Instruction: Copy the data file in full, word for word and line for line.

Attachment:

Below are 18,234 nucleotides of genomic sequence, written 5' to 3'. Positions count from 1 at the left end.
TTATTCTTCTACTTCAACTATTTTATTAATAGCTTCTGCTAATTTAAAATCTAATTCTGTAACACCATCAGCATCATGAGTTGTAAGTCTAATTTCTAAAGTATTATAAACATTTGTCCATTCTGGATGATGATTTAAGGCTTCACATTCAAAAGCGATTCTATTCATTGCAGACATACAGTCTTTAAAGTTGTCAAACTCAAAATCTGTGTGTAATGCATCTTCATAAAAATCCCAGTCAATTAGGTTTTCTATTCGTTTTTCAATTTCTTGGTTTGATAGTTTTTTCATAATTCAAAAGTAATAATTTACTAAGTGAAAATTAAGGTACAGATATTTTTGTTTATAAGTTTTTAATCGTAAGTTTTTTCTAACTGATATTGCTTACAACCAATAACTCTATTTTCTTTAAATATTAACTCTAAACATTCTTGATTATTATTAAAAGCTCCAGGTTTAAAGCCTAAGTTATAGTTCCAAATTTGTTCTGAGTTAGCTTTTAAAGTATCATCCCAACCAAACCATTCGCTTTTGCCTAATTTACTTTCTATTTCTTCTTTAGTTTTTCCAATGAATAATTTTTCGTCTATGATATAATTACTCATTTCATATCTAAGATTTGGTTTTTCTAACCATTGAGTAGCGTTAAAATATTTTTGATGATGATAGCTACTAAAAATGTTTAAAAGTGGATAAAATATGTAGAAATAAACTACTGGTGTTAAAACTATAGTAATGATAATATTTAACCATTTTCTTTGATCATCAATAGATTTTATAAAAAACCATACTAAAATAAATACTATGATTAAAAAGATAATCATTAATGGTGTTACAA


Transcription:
Below are 18,234 nucleotides of genomic sequence, written 5' to 3'. Positions count from 1 at the left end.
TTATTCTTCTACTTCAACTATTTTATTAATAGCTTCTGCTAATTTAAAATCTAATTCTGTAACACCATCAGCATCATGAGTTGTAAGTCTAATTTCTAAAGTATTATAAACATTTGTCCATTCTGGATGATGATTTAAGGCTTCACATTCAAAAGCGATTCTATTCATTGCAGACATACAGTCTTTAAAGTTGTCAAACTCAAAATCTGTGTGTAATGCATCTTCATAAAAATCCCAGTCAATTAGGTTTTCTATTCGTTTTTCAATTTCTTGGTTTGATAGTTTTTTCATAATTCAAAAGTAATAATTTACTAAGTGAAAATTAAGGTACAGATATTTTTGTTTATAAGTTTTTAATCGTAAGTTTTTTCTAACTGATATTGCTTACAACCAATAACTCTATTTTCTTTAAATATTAACTCTAAACATTCTTGATTATTATTAAAAGCTCCAGGTTTAAAGCCTAAGTTATAGTTCCAAATTTGTTCTGAGTTAGCTTTTAAAGTATCATCCCAACCAAACCATTCGCTTTTGCCTAATTTACTTTCTATTTCTTCTTTAGTTTTTCCAATGAATAATTTTTCGTCTATGATATAATTACTCATTTCATATCTAAGATTTGGTTTTTCTAACCATTGAGTAGCGTTAAAATATTTTTGATGATGATAGCTACTAAAAATGTTTAAAAGTGGATAAAATATGTAGAAATAAACTACTGGTGTTAAAACTATAGTAATGATAATATTTAACCATTTTCTTTGATCATCAATAGATTTTATAAAAAACCATACTAAAATAAATACTATGATTAAAAAGATAATCATTAATGGTGTTACAA